HORROR GAME ROUND UP

Pictured: from top left: Friday the 13th (NES), A Nightmare on Elm Street (NES), Night Trap (Sega CD/32X), Corpse Killer (Sega CD/32X), Resident Evil Director’s Cut (PS1), Resident Evil 2 (PS1), Mary Shelly’s Frankenstein (Sega Genesis),  Bram Stoker’s Dracula (Sega Genesis),Silent Hill (PS1), Resident Evil (PS1), Splatterhouse 3 (Sega Genesis), Akumajō Dracula bootleg (Famicom), Akumajō Special: Boku Dracula-kun (aka Kid Dracula, Famicom), Sweet Home (english text reproduction cart, NES), Monster Party (NES), Castlevania (NES), Castlevania II: Simon’s Quest (NES), Castlevania III: Dracula’s Curse (NES), Rampage (NES), Ghosts N’ GoblIns (NES), Super Castlevania IV (SNES), Splatterhouse (Turbo Grafx 16), Haunted House (Atari 2600), Splatterhouse: Wanpaku Graffiti (Famicom).

Let me start off by saying this is in no way intended to be a “best of” list, these just happen to be all the horror based retro video games I own. I drew the line at the PS1 because there are a lot of great horror / survival horror games that I have for newer systems (The Fatal Frame series, the numerous Silent Hill and Resident Evil sequels, etc.), so in order to not have to play through hundreds of hours of video games again I decided on just retro titles. Over the next week leading up to halloween I am goign to spend a couple hours everyday playing some horror video games and posting a brief blurb regarding my thoughts and comments.

I have decided to play them in chronological order by system, and I just got done playing a whole bunch of games, so let’s do this:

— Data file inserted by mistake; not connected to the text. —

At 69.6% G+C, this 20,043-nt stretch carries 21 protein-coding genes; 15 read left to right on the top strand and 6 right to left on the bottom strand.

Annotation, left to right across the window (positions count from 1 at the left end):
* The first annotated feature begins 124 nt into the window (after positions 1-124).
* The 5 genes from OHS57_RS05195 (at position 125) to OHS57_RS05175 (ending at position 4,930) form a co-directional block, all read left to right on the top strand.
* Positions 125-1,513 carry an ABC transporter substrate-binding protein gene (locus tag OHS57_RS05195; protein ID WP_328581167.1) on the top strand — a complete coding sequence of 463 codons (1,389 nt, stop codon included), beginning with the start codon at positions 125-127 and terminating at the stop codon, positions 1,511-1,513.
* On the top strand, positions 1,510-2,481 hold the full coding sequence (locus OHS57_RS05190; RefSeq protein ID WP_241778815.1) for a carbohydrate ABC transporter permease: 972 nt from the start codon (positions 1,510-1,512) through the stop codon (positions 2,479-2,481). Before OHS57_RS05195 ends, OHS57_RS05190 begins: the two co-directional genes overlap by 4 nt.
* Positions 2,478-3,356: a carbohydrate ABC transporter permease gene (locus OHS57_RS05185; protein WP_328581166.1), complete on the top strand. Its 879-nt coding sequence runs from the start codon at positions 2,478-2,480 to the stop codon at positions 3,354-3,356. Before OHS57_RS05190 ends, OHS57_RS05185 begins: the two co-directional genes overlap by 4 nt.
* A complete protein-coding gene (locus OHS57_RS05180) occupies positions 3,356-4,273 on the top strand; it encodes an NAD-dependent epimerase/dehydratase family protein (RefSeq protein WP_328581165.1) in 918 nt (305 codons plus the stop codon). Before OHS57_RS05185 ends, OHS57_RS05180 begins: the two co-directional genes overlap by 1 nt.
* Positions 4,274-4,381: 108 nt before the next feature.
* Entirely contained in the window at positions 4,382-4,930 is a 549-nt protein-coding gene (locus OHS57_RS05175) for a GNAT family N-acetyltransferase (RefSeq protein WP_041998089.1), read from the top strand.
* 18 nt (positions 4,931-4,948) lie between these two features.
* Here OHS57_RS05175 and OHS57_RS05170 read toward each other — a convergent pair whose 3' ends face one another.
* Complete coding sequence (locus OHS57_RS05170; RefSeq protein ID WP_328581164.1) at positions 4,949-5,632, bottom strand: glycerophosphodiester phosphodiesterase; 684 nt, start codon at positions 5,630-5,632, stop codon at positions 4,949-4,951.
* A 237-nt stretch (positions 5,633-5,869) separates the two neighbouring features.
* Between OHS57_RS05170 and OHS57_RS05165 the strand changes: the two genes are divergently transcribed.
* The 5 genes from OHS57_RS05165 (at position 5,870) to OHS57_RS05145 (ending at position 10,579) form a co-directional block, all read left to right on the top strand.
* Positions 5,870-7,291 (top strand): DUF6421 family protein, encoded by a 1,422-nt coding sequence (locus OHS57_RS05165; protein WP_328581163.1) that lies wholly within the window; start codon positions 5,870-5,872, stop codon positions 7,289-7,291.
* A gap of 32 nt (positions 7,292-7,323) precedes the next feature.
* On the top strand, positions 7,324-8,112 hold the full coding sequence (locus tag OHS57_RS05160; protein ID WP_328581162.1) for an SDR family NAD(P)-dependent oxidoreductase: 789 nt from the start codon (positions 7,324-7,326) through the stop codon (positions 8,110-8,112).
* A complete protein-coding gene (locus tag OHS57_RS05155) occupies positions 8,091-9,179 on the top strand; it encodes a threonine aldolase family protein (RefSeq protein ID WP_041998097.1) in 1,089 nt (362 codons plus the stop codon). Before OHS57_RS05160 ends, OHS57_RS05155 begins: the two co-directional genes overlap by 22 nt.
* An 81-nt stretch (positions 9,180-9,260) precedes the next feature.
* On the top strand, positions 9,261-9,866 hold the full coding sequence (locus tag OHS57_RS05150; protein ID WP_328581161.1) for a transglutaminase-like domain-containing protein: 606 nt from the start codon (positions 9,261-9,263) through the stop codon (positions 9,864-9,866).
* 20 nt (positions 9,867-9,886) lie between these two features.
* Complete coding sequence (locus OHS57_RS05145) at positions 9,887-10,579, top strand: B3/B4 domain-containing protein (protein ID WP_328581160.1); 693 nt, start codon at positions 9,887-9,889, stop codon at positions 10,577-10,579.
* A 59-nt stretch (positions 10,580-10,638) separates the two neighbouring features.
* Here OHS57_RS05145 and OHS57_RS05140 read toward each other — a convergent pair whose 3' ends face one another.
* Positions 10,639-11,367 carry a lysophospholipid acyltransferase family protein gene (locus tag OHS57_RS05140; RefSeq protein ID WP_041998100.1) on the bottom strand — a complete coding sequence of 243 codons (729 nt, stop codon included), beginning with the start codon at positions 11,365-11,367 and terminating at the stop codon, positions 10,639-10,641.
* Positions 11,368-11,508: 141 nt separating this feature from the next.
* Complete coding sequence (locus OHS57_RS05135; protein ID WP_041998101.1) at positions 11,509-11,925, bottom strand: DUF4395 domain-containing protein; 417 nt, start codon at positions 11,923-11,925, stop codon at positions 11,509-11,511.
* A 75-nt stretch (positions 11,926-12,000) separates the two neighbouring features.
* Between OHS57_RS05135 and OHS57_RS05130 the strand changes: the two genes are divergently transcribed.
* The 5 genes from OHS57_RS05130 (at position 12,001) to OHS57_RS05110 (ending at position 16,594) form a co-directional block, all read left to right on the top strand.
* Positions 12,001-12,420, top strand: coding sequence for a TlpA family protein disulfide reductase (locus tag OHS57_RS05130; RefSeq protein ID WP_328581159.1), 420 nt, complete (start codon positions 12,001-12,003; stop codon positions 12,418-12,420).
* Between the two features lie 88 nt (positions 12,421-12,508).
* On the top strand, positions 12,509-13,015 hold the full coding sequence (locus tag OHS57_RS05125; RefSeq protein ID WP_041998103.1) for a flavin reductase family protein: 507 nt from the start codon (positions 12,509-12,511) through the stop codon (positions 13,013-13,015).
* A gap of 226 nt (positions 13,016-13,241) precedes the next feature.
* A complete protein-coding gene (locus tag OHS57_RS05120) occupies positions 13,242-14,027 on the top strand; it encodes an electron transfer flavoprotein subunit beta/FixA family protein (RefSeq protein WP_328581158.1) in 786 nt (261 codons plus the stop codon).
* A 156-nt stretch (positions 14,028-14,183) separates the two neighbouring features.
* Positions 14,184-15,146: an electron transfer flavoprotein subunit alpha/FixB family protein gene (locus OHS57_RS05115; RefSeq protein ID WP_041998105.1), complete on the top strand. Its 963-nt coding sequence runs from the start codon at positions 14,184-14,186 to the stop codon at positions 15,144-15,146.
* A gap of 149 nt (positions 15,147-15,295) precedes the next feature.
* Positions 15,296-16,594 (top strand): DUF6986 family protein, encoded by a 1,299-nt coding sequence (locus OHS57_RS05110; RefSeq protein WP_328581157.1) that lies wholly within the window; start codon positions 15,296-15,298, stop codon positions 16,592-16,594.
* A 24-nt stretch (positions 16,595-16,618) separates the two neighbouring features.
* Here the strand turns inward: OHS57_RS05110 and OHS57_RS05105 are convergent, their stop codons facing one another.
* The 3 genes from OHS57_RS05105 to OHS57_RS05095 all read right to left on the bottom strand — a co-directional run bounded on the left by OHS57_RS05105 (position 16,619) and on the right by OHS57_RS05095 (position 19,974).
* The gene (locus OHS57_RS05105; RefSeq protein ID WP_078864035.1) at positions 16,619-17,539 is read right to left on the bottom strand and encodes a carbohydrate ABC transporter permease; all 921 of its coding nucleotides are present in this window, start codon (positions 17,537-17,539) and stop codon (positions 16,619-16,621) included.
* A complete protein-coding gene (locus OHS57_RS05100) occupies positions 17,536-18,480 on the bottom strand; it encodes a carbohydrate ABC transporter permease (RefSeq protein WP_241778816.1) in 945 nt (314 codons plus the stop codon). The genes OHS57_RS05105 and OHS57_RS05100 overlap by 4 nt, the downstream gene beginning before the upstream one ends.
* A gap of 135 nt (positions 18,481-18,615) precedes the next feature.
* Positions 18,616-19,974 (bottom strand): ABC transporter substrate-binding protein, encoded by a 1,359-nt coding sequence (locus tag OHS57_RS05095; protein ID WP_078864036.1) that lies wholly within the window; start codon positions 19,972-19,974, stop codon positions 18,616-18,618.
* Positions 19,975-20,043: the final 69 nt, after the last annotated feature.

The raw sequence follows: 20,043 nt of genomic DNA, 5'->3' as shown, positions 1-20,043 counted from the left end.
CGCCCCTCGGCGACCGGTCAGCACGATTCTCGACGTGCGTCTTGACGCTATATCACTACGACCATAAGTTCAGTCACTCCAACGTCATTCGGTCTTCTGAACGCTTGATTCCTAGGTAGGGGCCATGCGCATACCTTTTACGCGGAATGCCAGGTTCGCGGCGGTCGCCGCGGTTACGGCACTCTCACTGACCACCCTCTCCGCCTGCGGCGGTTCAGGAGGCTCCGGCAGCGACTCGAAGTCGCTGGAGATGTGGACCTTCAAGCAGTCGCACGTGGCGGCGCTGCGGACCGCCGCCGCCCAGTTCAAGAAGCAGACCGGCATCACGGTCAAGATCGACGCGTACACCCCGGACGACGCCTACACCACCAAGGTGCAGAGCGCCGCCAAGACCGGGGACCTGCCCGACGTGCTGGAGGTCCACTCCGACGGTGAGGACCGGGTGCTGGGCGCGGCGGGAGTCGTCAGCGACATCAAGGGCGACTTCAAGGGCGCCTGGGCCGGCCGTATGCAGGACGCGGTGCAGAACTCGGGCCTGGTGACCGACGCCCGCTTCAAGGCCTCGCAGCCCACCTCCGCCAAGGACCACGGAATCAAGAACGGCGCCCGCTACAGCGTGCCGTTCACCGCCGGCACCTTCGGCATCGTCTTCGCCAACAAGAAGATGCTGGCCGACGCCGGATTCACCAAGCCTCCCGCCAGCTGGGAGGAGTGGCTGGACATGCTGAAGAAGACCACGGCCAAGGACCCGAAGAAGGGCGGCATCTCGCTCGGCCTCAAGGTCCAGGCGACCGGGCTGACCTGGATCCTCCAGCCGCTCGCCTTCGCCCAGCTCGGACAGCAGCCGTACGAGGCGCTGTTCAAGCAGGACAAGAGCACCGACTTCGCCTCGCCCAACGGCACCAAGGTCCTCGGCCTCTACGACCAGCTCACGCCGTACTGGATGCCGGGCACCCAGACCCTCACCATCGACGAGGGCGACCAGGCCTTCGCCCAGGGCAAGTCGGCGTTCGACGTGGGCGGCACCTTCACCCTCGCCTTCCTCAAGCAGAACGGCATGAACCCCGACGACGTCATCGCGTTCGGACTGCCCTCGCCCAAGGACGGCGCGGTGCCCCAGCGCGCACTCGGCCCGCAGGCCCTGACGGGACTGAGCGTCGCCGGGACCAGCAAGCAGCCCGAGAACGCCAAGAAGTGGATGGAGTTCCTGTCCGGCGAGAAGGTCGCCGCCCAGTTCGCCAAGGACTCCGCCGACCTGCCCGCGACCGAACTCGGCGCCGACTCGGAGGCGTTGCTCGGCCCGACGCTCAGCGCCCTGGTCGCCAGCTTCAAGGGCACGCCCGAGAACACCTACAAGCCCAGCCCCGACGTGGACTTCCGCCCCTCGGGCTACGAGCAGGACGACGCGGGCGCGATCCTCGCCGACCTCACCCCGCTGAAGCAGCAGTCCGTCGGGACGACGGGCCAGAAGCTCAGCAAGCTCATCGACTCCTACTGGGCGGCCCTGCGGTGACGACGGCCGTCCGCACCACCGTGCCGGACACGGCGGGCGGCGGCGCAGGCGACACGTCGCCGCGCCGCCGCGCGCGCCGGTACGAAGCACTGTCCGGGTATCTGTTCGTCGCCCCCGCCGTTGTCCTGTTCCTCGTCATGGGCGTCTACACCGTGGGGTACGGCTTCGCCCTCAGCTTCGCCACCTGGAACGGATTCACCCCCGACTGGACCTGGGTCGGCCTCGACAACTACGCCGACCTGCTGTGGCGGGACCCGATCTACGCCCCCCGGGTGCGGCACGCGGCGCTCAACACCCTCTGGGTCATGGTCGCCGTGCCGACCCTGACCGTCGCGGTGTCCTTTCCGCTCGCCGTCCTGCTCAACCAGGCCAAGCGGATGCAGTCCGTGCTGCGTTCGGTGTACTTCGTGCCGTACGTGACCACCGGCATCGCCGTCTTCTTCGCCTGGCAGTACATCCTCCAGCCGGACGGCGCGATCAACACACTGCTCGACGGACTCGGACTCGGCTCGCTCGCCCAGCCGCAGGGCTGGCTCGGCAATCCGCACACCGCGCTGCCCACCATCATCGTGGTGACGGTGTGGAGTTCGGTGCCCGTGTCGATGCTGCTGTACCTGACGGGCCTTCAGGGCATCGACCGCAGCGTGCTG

Haunted House (Atari 2600) – Atari, 1982

What is sometimes referred to as the first survival horror game, Haunted House can be thought of as the first primitive entry in a storied and awesome genre that includes the Silent Hill and Resident Evil games. This is a far cry from its descendants, however. You play as a pair of eyes who must navigate through a multi-floored mansion and collect the pieces of a urn and get them safely to the front door. You have a match that can illuminate the area directly around you and that is necessary to find items, such as the key to open locked rooms and the scepter that can ward off the various ghosts found around the mansion as well as the urns themselves. This game is notable also because it is th earliest example of scrolling graphics in a video game. Haunted House can be kind of confusing at first, but once you know what to do, the game is addicting as hell.

Akumajō Special: Boku Dracula-kun (Kid Dracula) (Famicom) – Konami, 1991

Why this little gem never made it out of Japan is a mystery to me. This is a great, great platforming game that’s full of quirky Japanese humor, top notch level design, and bright vibrant graphics. This game is actually a super deformed spin-off series of Konami’s ultra popular Castlevania series. Another stand-out in this game is the music, in fact the first level theme sounds kind of like a j-pop remix of the Castlevania theme we all know and love. Awesome. Also of note, the boss at the end of the first level is a KKK clad ghoul with a swastika on it’s forehead. So maybe it is obvious why this game was not translated…